In findings released this week — the Justice Dept’s inspector general said that the Drug Enforcement Administration is leaving its drug seizures “vulnerable to theft or tampering.”
The DEA is not properly “documenting, tracking or relocating” its intake of seized drugs, according to the report.
The theft and tampering of the illicit drugs –or exhibits– is more likely to occur in transit. The IG found that nearly 70 percent of drug seizures examined were placed in temporary storage for more than the maximum of three days. During that period, the drug “exhibits” are not entered into the comprehensive tracking system, and the DEA is not properly tracking the third-party shipping vendors. Those vendors are required when the lab the seizures are sent to is far enough away, according to Government Executive.
Another concern that was raised in the report involved the DEA’s missing documentation. In nine percent of the cases investigated by the IG, the agency could not find their DEA-12’s, or the formal receipt that tracks incoming drug seizures.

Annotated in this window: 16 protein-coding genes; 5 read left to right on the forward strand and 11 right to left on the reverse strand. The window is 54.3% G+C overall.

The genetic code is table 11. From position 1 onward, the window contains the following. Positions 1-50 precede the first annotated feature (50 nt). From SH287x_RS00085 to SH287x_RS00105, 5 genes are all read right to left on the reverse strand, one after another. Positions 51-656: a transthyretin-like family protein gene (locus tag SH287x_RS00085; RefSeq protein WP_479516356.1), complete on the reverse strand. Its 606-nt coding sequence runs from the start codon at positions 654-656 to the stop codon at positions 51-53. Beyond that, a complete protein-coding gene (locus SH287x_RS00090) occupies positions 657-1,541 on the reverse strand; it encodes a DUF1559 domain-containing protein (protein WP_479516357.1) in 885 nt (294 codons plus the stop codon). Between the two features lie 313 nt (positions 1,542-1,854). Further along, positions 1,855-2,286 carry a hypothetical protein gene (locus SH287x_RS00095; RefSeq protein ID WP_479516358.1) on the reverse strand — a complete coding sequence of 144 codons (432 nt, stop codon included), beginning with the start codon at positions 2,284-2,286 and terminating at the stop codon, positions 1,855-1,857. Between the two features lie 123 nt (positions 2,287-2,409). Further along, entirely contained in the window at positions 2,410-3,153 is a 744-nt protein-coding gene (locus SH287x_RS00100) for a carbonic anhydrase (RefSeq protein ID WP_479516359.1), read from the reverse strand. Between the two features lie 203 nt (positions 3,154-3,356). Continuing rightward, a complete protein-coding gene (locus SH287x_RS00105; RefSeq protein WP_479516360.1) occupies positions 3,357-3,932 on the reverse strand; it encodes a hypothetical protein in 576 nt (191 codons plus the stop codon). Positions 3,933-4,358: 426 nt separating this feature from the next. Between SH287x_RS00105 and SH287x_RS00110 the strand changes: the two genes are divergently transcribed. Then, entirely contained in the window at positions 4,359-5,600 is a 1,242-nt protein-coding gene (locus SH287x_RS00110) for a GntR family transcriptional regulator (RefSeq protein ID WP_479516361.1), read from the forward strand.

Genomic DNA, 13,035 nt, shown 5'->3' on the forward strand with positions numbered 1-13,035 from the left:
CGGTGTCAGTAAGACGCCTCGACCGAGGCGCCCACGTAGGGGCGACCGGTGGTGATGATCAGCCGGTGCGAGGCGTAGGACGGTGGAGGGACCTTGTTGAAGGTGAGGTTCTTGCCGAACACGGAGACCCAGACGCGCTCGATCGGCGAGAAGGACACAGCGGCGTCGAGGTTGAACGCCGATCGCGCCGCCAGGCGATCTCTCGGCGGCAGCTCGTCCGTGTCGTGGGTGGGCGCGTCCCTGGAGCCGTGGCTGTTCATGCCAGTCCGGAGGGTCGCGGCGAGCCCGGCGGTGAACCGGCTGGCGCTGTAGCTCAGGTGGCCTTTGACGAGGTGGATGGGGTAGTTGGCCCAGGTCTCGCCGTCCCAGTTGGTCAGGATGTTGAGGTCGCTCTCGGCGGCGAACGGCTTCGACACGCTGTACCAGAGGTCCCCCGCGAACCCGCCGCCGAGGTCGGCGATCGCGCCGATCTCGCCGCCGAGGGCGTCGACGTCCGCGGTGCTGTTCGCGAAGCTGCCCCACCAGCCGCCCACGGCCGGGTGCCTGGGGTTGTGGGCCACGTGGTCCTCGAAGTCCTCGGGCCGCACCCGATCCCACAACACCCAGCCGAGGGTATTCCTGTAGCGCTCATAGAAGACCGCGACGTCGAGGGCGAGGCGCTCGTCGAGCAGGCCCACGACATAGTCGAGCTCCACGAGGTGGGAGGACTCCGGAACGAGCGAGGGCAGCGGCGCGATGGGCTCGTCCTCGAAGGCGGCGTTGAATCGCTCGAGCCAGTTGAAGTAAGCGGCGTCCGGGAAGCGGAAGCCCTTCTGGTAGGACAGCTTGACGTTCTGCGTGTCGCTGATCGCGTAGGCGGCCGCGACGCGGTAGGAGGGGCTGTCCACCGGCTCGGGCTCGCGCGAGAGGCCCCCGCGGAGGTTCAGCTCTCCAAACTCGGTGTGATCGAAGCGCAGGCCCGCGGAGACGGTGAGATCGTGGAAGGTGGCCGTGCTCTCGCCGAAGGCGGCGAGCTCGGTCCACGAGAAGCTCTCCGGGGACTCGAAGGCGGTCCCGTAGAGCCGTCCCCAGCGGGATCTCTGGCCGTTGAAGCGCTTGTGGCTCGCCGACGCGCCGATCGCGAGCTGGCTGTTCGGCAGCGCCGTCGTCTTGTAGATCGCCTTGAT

“Gaps in the formal documentation of the chain of custody for drug exhibits can compromise the security of the drugs and jeopardize the government’s ability to use the evidence in court proceedings,” the IG said.
On more than half of their DEA-6 forms, which are the “reports of investigation,” agents did not record the full information relating to the exhibits. Things like- total weight of the drugs, or witness of the seizure- were left off the form.
These are important details that ensure “the integrity of the exhibit for prosecution, minimize suspicions regarding the theft or loss of drugs during the seizure process and provide a benchmark for future weight calculations,” the IG said.
The agency has agreed to address all nine of the recommendations made by the inspector general.
You can view the full report here.
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